According to the U.S. Department of Education (2017:7, cited in Taylor and Van der Merwe 2019:5), digital education will “transform the way learners learn, and even what they learn (skills)” and therefore “should encourage schools to become aware of the opportunities such tools offer to improve learning and teaching”. While technology can play a role in the classroom to realise such teaching and learning ideals, research is needed within the local educational domain to determine how these innovative practices are being implemented in schools.

Based on the above arguments, we identify the following problems that are related to the rationale and motivation for this study:

  1. The traditional curricular approaches to language teaching presumably do not address the teaching and learning needs of the 21st-century learner.
  2. The teachers responsible for implementing curricular strategies are not necessarily familiar with the teaching and learning preferences of the 21st-century learner.

The following research questions were developed to explore learner and teacher perspectives on the integration of technology into 21st-century language education, in order to determine whether integrating technology within the national language teaching curriculum can be of benefit to today's learners:

  1. What are language teachers’ perspectives on the teaching and learning needs of the 21st-century learner and how do these views compare with the learners’ perspectives?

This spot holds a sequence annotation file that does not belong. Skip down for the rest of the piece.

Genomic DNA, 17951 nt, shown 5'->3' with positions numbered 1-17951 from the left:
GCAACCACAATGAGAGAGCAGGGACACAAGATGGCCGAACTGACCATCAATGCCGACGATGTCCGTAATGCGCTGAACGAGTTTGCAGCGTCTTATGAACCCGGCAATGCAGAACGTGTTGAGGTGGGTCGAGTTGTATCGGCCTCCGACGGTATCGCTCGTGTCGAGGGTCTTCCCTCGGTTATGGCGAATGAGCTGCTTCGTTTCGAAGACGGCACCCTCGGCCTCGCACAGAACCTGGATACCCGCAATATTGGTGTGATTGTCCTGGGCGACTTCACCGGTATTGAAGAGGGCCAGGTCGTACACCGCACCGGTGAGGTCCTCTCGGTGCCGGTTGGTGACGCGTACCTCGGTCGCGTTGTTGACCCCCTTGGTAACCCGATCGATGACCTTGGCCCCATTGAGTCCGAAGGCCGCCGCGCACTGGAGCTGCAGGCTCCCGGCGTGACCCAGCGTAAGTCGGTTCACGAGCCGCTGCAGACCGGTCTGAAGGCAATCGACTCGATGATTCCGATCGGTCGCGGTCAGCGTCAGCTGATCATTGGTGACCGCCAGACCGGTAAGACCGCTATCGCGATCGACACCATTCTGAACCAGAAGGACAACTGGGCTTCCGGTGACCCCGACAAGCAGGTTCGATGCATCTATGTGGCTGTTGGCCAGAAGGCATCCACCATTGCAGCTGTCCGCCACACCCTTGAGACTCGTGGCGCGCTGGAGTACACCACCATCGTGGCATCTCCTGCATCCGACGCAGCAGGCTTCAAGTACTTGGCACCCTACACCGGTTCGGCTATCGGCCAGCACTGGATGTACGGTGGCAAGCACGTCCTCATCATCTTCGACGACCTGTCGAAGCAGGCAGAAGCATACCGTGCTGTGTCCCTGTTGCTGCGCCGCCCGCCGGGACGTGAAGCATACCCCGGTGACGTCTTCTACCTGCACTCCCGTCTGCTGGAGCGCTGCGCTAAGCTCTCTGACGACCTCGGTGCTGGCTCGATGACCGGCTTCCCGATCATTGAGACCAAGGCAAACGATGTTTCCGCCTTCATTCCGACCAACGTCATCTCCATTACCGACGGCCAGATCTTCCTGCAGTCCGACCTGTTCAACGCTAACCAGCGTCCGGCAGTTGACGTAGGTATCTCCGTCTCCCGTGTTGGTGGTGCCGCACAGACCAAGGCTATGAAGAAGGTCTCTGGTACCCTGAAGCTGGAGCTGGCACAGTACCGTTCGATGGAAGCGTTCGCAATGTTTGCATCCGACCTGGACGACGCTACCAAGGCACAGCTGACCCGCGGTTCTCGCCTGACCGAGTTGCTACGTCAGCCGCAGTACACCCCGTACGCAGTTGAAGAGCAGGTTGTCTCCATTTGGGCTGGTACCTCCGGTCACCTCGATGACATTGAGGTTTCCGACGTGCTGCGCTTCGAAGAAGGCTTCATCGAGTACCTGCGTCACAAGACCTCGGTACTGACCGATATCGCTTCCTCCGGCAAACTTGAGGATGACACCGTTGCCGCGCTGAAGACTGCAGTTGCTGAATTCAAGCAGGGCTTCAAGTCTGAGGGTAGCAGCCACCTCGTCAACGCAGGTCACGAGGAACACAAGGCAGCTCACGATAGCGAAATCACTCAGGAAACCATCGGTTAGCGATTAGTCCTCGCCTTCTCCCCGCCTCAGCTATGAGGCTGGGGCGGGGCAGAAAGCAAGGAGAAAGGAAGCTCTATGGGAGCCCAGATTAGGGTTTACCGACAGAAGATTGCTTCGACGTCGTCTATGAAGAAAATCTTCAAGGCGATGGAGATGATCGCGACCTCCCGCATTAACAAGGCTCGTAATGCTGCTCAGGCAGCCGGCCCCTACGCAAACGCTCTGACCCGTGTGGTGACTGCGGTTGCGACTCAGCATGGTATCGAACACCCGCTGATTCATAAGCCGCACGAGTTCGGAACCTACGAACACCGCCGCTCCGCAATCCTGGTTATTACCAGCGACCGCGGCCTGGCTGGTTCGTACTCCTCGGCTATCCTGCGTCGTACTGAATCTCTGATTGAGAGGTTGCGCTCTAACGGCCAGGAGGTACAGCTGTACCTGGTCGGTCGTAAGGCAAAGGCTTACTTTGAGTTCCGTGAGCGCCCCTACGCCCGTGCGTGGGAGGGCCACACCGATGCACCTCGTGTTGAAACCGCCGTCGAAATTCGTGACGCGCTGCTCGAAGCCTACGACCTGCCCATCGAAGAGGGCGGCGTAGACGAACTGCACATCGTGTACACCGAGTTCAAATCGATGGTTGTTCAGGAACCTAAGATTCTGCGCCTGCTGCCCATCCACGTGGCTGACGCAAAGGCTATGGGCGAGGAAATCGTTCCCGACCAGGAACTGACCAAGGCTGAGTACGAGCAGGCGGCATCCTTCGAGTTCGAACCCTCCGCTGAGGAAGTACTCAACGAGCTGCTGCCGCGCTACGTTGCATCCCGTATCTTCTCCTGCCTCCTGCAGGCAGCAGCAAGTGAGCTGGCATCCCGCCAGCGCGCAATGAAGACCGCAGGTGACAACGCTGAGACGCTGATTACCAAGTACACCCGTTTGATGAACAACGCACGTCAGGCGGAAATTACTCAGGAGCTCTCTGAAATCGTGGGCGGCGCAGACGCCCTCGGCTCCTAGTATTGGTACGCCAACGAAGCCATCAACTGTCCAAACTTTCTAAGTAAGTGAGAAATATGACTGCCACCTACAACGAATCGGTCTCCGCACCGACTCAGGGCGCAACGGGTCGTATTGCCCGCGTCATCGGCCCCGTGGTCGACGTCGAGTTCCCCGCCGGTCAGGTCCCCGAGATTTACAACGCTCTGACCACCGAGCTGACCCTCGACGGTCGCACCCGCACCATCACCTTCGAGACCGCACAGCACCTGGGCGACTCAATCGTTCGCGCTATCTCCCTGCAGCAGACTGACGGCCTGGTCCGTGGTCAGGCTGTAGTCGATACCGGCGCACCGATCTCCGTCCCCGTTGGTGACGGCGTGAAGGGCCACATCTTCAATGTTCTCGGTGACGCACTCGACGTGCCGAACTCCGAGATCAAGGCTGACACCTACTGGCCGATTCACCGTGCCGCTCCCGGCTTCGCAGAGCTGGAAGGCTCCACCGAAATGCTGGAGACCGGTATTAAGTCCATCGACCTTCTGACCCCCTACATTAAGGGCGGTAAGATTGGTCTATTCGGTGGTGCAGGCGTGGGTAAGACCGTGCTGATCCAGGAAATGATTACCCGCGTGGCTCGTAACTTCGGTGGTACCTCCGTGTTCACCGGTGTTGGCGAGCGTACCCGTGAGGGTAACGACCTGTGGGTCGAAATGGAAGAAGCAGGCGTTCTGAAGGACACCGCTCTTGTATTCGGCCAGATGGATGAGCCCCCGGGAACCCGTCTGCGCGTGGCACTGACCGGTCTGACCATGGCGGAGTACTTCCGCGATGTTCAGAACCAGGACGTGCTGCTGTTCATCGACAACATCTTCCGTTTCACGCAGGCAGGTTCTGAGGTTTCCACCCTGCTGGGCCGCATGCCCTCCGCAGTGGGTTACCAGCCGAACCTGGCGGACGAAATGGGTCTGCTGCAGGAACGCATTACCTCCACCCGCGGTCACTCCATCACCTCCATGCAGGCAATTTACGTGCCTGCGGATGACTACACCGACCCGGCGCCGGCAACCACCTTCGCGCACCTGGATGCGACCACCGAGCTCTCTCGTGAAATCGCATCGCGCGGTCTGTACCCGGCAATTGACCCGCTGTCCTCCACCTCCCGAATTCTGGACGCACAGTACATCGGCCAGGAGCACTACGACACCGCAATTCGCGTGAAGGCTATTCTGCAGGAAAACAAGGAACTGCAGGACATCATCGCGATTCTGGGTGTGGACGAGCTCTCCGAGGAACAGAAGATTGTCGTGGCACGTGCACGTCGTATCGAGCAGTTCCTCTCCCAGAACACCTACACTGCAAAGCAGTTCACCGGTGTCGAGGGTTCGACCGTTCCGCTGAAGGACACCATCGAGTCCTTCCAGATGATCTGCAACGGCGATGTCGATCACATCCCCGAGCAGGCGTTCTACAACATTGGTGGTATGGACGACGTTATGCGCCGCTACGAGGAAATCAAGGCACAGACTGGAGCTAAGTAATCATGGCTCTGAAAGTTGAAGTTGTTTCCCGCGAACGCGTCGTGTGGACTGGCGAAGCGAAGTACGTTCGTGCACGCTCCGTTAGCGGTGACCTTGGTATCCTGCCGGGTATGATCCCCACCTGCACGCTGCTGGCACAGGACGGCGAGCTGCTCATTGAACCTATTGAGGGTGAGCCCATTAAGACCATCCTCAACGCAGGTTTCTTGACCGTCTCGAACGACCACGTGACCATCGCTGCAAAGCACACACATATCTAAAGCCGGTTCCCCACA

2. What are language teachers’ perspectives on the link between technology integration and the teaching and learning needs of the 21st-century learner?

In the current study, we found that the ultimate meaningful implementation of innovative teaching and learning practices rests largely with the teacher. Consequently, we recommend that teachers be involved in the integration of technology in the language class through a bottom-up approach. We therefore advocate a school culture of empowerment in which teachers are recognised as role players in the policy integration of teaching technologies. Collaborative relationships between internal and external policy reformers, education leaders, practitioners, learners and parent representatives will lead to greater sustainability and meaningful technology integration policies.

From the teacher and learner perspectives, we could conclude that meaningful learner engagement within the language teaching space is one of the biggest drivers for technology integration. Teachers should engage learners in collaborative learning exercises and use technology to create new, previously unimagined tasks and to support collaborative, constructive and authentic learning experiences.

The recognition of teachers, learners and the school community as key players is emphasised as a decisive factor in establishing meaningful teaching and learning change for the 21st century. Our research is based on the urgency of recognising teacher and learner perspectives with regard to the use of technology in the classroom in the local research domain.

Keywords: 21st-century learner; teacher and learner perspectives; technology integration


Lees die volledige artikel in Afrikaans

’n Kritiese blik op 21ste-eeuse onderrig en leer deur ’n onderwyser- en leerderbril